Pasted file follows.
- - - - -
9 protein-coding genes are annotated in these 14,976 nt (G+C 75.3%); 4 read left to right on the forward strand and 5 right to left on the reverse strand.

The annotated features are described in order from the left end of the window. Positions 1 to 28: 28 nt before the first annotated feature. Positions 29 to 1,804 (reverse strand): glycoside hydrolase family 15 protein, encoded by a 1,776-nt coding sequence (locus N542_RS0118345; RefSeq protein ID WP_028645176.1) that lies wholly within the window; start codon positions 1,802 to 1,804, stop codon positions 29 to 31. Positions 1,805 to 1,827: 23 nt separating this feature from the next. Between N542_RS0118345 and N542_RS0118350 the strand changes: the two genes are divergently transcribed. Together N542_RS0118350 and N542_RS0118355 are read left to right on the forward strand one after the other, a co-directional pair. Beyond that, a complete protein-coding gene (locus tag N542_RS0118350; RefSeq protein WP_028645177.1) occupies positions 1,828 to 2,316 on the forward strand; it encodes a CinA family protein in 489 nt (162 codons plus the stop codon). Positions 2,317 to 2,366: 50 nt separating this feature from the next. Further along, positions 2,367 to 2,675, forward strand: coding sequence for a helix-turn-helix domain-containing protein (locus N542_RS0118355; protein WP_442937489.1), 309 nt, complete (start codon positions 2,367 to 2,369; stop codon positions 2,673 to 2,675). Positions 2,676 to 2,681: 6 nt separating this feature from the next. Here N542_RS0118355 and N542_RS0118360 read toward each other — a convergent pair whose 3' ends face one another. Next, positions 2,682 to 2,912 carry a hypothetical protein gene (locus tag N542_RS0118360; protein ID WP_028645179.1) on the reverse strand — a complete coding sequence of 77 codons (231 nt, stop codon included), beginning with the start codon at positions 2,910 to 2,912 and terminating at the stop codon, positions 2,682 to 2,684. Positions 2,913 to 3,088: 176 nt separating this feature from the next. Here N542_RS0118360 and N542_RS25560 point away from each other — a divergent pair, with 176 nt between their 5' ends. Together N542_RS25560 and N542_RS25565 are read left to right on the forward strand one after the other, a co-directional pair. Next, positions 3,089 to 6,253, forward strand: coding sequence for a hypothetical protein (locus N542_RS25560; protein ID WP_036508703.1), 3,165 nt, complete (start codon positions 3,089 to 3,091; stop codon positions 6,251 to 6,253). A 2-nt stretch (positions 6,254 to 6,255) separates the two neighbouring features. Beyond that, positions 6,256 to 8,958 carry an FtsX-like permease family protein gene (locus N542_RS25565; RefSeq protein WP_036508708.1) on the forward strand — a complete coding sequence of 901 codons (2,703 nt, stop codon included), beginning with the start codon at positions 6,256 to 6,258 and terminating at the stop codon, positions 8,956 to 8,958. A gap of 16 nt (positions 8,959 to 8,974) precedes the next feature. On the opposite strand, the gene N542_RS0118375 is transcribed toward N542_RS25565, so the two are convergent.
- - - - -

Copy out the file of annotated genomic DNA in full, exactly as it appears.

9 protein-coding genes are annotated in these 14,976 nt (G+C 75.3%); 4 read left to right on the forward strand and 5 right to left on the reverse strand.

The annotated features are described in order from the left end of the window. Positions 1 to 28: 28 nt before the first annotated feature. Positions 29 to 1,804 (reverse strand): glycoside hydrolase family 15 protein, encoded by a 1,776-nt coding sequence (locus N542_RS0118345; RefSeq protein ID WP_028645176.1) that lies wholly within the window; start codon positions 1,802 to 1,804, stop codon positions 29 to 31. Positions 1,805 to 1,827: 23 nt separating this feature from the next. Between N542_RS0118345 and N542_RS0118350 the strand changes: the two genes are divergently transcribed. Together N542_RS0118350 and N542_RS0118355 are read left to right on the forward strand one after the other, a co-directional pair. Beyond that, a complete protein-coding gene (locus tag N542_RS0118350; RefSeq protein WP_028645177.1) occupies positions 1,828 to 2,316 on the forward strand; it encodes a CinA family protein in 489 nt (162 codons plus the stop codon). Positions 2,317 to 2,366: 50 nt separating this feature from the next. Further along, positions 2,367 to 2,675, forward strand: coding sequence for a helix-turn-helix domain-containing protein (locus N542_RS0118355; protein WP_442937489.1), 309 nt, complete (start codon positions 2,367 to 2,369; stop codon positions 2,673 to 2,675). Positions 2,676 to 2,681: 6 nt separating this feature from the next. Here N542_RS0118355 and N542_RS0118360 read toward each other — a convergent pair whose 3' ends face one another. Next, positions 2,682 to 2,912 carry a hypothetical protein gene (locus tag N542_RS0118360; protein ID WP_028645179.1) on the reverse strand — a complete coding sequence of 77 codons (231 nt, stop codon included), beginning with the start codon at positions 2,910 to 2,912 and terminating at the stop codon, positions 2,682 to 2,684. Positions 2,913 to 3,088: 176 nt separating this feature from the next. Here N542_RS0118360 and N542_RS25560 point away from each other — a divergent pair, with 176 nt between their 5' ends. Together N542_RS25560 and N542_RS25565 are read left to right on the forward strand one after the other, a co-directional pair. Next, positions 3,089 to 6,253, forward strand: coding sequence for a hypothetical protein (locus N542_RS25560; protein ID WP_036508703.1), 3,165 nt, complete (start codon positions 3,089 to 3,091; stop codon positions 6,251 to 6,253). A 2-nt stretch (positions 6,254 to 6,255) separates the two neighbouring features. Beyond that, positions 6,256 to 8,958 carry an FtsX-like permease family protein gene (locus N542_RS25565; RefSeq protein WP_036508708.1) on the forward strand — a complete coding sequence of 901 codons (2,703 nt, stop codon included), beginning with the start codon at positions 6,256 to 6,258 and terminating at the stop codon, positions 8,956 to 8,958. A gap of 16 nt (positions 8,959 to 8,974) precedes the next feature. On the opposite strand, the gene N542_RS0118375 is transcribed toward N542_RS25565, so the two are convergent.